Every client that seeks to hire a dedicated programmer from us has the prime mandate of providing a fast and smooth browsing experience on their websites. This has a direct correlation to the page views and indirectly sales. After all, in this age of smartphone and a certain accustoming to faster content generation, a sluggish browsing experience is enough to turn off visitors and nick them away towards rival websites. In this regard, Google and Twitter collaborated and came up with the concept of Accelerated Mobile Pages (AMP) in an effort to realise faster webpages especially on mobile. Many clients have approached us with a secondary aim to cater to mobile users – developing their website appropriate for mobile usage. Significantly, Google’s AMP has enhanced the mobile user experience for millions across the globe.
In this blogpost, we talk about the AMP – the what and economics behind it. This assumes importance in the wake of the company bringing in new and advanced features on a periodical basis. For instance, recently the swipe to visit webpage was brought in many mobile apps that triggers entry to a webpage from the app while consuming content (images, videos etc). A mechanism to dramatically enhance search engine results pages. There are concerns regarding the long term effects of it which is the basis for this post.
We have all had experience in manoeuvring our fingers in order to consume content on mobile, especially in the early days of the smartphone in the late 2000s. It includes pinch to zoom gestures and irritating pop ads that need to be closed prior to reading. Fortunately, there was significant development in this regard – continuous work was undertaken to streamline mobile content and studies show that webpages that work on AMP load 4x faster and consume 8x lesser data. That’s definitely good news. What’s more, AMP also reduces bounce rates – a crucial key performance indicator of website performance. AMP is great news for those clients, notably publishers that rely on advertisements. This is attributed to faster loading of ads that converts to 3x more revenue. As a result, thousands of clients have taken to AMP. With so much competition and businesses aiming for the ideal first page spot, AMP attempts to resolve this by milking the Google image search which allows for higher rankings. The simple swipe gesture makes it all the more attractive.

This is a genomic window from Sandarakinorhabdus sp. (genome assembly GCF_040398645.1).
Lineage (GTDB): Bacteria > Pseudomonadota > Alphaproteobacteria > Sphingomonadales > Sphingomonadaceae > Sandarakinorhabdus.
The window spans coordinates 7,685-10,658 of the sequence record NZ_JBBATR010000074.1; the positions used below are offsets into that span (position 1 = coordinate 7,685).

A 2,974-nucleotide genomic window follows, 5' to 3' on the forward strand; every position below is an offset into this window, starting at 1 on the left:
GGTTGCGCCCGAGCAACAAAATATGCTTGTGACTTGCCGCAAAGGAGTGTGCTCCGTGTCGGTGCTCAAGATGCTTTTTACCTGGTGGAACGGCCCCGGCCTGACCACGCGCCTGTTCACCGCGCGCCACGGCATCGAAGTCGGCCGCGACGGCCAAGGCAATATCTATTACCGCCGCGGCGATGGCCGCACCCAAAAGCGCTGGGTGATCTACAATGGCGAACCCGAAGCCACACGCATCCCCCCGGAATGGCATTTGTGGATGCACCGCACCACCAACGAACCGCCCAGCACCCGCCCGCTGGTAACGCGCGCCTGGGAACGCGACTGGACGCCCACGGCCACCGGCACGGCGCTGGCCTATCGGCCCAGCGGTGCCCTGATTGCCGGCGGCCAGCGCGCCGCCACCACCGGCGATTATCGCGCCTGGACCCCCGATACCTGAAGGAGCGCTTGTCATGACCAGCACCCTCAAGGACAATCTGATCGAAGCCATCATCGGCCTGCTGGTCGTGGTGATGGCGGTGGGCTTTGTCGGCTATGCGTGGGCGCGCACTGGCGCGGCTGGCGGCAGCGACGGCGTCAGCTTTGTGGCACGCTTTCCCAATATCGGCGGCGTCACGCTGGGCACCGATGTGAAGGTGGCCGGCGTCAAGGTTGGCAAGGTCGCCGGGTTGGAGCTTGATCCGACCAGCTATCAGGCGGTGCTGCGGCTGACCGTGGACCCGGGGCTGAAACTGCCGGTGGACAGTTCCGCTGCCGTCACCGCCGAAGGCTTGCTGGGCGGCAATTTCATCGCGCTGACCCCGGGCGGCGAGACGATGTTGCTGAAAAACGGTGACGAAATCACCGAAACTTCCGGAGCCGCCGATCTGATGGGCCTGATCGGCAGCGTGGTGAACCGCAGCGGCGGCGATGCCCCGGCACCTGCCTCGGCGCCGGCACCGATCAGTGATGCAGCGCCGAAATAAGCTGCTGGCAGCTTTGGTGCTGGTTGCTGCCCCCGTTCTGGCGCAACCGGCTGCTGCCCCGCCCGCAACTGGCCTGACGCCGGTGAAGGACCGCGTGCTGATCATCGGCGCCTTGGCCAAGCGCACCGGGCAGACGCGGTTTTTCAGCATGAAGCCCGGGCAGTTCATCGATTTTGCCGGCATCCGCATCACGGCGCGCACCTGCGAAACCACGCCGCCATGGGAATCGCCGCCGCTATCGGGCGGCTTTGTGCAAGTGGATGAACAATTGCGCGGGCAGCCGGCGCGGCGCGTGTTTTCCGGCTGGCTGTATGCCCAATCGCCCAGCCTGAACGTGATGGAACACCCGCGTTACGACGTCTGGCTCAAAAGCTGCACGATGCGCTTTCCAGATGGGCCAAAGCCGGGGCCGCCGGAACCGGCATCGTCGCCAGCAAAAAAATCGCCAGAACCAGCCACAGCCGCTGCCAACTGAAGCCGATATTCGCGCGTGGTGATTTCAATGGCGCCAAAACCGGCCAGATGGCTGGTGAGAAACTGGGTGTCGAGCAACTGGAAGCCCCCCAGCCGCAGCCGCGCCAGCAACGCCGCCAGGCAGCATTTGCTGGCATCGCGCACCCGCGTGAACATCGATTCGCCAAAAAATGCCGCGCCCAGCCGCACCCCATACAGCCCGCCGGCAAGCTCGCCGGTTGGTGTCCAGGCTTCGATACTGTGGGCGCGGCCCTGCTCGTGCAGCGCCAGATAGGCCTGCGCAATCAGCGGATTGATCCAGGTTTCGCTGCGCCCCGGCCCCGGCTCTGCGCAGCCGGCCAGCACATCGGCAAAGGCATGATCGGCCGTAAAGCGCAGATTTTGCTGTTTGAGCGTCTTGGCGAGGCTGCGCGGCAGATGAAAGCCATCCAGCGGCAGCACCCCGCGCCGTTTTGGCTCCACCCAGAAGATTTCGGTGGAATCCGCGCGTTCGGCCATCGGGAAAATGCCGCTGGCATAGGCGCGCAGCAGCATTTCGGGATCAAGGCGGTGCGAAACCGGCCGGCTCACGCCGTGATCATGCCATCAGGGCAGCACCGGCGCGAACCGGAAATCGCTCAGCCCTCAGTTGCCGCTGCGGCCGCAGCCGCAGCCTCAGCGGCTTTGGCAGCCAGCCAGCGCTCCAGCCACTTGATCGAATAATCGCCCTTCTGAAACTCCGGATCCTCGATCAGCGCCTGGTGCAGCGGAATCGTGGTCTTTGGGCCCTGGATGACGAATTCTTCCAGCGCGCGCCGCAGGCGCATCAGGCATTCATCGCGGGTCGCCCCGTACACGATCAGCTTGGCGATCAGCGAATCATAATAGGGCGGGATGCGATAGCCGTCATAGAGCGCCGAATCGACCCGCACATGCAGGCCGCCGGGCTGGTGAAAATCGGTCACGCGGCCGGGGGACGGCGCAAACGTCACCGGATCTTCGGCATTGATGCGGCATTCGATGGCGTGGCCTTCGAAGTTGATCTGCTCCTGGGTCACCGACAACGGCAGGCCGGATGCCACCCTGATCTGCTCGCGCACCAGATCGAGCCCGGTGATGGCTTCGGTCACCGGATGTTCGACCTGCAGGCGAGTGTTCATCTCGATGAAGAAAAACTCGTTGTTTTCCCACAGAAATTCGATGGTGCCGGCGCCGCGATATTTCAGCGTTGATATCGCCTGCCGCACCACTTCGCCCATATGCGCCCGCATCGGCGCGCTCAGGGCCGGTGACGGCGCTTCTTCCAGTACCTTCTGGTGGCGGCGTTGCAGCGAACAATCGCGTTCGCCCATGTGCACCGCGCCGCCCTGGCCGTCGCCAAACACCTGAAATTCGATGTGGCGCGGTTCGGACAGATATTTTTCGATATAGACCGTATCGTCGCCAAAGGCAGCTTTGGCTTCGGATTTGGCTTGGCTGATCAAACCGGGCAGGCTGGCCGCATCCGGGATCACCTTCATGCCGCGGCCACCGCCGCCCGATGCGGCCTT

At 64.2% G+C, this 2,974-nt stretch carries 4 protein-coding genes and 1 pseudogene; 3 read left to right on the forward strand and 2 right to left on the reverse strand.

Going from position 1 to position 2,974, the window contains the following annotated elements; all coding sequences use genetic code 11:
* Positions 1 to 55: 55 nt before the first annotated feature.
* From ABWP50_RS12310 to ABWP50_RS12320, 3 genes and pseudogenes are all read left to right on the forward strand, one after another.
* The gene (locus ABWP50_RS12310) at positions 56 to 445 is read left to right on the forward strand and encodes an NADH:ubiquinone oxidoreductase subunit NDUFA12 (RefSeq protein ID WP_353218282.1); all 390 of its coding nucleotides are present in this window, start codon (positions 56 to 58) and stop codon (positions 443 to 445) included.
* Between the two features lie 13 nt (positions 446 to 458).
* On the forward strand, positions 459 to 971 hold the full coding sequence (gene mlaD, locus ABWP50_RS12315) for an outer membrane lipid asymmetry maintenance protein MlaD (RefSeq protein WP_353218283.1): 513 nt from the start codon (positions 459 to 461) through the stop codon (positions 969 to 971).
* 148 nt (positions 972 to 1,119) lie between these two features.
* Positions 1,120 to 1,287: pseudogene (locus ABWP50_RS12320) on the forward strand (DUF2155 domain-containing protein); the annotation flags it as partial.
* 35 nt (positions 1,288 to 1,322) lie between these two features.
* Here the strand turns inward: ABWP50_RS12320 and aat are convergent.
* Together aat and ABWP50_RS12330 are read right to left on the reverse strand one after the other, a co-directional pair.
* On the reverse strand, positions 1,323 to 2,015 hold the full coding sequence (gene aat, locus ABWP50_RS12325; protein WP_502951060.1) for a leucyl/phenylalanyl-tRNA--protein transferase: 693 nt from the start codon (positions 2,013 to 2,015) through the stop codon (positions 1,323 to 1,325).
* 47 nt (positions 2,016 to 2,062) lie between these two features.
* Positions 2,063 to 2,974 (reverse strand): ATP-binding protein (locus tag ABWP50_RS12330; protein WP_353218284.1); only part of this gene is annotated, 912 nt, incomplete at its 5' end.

On the other hand, there are also some issues of concern with regard to AMP. The problem lies in the implementation part – often clients and developers fail to do an effective job in deploying AMP throughout the site. Experts point out that there is a reason for the reduction in load times. It is because AMP is highly restrictive. Another problem with AMP is that it doesn’t gel well with third party applications that run in the background – integration is outside the purview of AMP. This could be a problem for large websites who rely on data analytics of their multiple webpages. Using AMP means they need to deploy distinct tags for every single page. There are even some WordPress AMP plugins that aren’t compatible with third party plugins.
Having gone through both the pros and cons of AMP, what do you make of it? We think it is boils down to the client herself – having due regard for size of the business, scope, customer base, funds and importantly necessity. A simple cost benefit analysis would help clients in taking a call on AMP.